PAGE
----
New books at Backbeat

New Books - May 5

It’s been a while since we’ve done a new book post…all of the books went out in the sunshine for their photo op today since it’s so nice out here in beautiful Perth! Stop on by while you’re out for a stroll…

– “Three Souls” by Janie Chang
We have three souls, or so I’d been told. But only in death could I confirm this … So begins the haunting and captivating tale, set in 1935 China, of the ghost of a young woman named Leiyin, who watches her own funeral from above and wonders why she is being denied entry to the afterlife. Beside her are three souls—stern and scholarly yang; impulsive, romantic yin; and wise, shining hun—who will guide her toward understanding. She must, they tell her, make amends.

As Leiyin delves back in time with the three souls to review her life, she sees the spoiled and privileged teenager she once was, a girl who is concerned with her own desires while China is fractured by civil war and social upheaval. At a party, she meets Hanchin, a captivating left-wing poet and translator, and instantly falls in love with him.

When Leiyin defies her father to pursue Hanchin, she learns the harsh truth—that she is powerless over her fate. Her punishment for disobedience leads to exile, an unwanted marriage, a pregnancy, and, ultimately, her death. And when she discovers what she must do to be released from limbo into the afterlife, Leiyin realizes that the time for making amends is shorter than she thought.

Suffused with history and literature, Three Souls is an epic tale of revenge and betrayal, forbidden love, and the price we are willing to pay for freedom.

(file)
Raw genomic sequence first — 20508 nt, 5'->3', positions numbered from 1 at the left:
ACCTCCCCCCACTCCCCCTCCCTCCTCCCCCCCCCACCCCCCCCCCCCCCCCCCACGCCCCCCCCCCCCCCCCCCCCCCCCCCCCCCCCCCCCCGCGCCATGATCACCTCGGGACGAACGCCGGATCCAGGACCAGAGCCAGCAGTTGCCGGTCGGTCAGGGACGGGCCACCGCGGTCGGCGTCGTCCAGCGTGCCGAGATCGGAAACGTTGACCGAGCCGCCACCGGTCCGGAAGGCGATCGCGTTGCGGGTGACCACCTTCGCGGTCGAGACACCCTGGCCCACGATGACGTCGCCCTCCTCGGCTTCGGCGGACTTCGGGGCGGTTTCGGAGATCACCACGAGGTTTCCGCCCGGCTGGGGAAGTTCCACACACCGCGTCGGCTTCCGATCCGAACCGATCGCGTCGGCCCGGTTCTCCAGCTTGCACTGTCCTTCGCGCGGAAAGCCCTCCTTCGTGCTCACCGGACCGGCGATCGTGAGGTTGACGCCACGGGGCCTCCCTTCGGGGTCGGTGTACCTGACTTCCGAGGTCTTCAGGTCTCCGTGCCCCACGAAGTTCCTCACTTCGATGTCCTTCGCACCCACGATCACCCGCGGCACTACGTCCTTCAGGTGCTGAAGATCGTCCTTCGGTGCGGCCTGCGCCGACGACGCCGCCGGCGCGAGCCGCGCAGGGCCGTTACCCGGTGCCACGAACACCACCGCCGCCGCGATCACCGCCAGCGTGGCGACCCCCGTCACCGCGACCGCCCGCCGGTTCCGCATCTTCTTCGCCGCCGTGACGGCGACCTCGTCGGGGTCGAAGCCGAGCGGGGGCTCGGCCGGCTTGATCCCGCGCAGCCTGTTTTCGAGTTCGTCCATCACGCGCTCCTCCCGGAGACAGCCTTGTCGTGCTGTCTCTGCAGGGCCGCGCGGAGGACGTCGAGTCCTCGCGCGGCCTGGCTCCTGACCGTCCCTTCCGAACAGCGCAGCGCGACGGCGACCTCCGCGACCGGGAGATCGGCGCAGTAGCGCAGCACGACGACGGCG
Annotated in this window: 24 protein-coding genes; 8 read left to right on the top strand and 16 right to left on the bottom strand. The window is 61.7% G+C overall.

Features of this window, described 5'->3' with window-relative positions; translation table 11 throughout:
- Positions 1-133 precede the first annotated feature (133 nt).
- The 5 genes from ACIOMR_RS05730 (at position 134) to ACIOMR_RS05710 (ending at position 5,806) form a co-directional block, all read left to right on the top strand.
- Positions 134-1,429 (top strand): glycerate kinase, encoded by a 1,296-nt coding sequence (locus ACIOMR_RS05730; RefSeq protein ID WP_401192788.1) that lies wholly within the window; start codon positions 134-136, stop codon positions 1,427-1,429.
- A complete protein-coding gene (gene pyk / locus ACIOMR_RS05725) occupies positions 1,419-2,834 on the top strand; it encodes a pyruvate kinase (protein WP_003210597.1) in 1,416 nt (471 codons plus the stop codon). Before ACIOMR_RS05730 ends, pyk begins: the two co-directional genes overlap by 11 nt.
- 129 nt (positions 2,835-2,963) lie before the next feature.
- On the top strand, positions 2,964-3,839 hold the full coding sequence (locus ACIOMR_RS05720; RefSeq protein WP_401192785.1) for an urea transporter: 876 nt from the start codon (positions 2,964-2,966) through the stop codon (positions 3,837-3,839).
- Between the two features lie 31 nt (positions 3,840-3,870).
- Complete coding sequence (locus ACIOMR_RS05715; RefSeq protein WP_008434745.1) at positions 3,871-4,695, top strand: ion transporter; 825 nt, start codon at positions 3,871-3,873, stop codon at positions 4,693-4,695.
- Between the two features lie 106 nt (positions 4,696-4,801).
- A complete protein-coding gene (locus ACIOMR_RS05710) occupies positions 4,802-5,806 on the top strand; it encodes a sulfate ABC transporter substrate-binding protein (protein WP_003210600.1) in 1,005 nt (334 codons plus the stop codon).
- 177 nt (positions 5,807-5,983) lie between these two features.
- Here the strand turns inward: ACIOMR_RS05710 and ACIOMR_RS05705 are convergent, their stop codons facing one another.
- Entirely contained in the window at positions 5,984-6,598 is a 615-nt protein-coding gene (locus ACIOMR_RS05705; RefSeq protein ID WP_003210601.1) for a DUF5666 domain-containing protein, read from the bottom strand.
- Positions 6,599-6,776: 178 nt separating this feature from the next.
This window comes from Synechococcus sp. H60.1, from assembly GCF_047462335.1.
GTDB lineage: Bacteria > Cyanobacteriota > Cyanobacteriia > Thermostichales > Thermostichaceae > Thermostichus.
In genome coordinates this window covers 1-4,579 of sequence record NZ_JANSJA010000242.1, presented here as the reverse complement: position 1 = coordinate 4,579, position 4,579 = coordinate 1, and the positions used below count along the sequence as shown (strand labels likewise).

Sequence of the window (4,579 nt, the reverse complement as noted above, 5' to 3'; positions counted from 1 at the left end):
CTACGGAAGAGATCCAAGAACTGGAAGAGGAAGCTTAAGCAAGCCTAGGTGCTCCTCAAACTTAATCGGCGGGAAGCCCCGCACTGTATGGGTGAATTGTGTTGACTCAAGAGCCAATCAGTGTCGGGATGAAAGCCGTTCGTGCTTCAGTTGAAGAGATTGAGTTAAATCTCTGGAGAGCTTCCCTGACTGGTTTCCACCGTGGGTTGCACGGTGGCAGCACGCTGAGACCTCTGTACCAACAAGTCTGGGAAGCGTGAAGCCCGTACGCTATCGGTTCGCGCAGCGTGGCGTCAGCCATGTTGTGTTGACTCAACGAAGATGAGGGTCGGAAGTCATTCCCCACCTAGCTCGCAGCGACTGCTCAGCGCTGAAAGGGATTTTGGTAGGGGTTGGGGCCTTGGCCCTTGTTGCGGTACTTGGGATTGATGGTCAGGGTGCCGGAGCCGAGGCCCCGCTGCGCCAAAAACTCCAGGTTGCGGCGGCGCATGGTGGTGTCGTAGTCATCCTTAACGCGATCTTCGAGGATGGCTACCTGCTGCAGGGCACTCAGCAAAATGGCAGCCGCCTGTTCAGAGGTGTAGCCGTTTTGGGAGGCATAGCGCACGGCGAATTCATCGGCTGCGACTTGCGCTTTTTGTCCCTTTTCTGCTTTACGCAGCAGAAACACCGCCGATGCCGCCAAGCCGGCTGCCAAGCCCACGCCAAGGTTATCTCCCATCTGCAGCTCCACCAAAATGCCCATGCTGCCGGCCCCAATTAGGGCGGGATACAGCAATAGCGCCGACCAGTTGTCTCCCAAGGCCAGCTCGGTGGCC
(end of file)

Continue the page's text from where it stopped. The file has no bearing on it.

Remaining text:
– “Lost & Found” by Brooke Davis
Millie Bird is a seven-year-old girl who always wears red wellington boots to match her red, curly hair. But one day, Millie’s mum leaves her alone beneath the Ginormous Women’s underwear rack in a department store, and doesn’t come back.

Agatha Pantha is an eighty-two-year-old woman who hasn’t left her home since her husband died. Instead, she fills the silence by yelling at passers-by, watching loud static on TV, and maintaining a strict daily schedule. Until the day Agatha spies a little girl across the street.

Karl the Touch Typist is eighty-seven years old and once typed love letters with his fingers on to his wife’s skin. He sits in a nursing home, knowing that somehow he must find a way for life to begin again. In a moment of clarity and joy, he escapes.

Together, Millie, Agatha and Karl set out to find Millie’s mum. Along the way, they will discover that the young can be wise, that old age is not the same as death, and that breaking the rules once in a while might just be the key to a happy life.

– “Young Skins” by Colin Barrett
Making a remarkable entrance onto the Irish and UK literary scene with rave reviews in The Sunday Times and The Guardian, Colin Barrett’s Young Skins is a stunning introduction to a singular voice in contemporary fiction.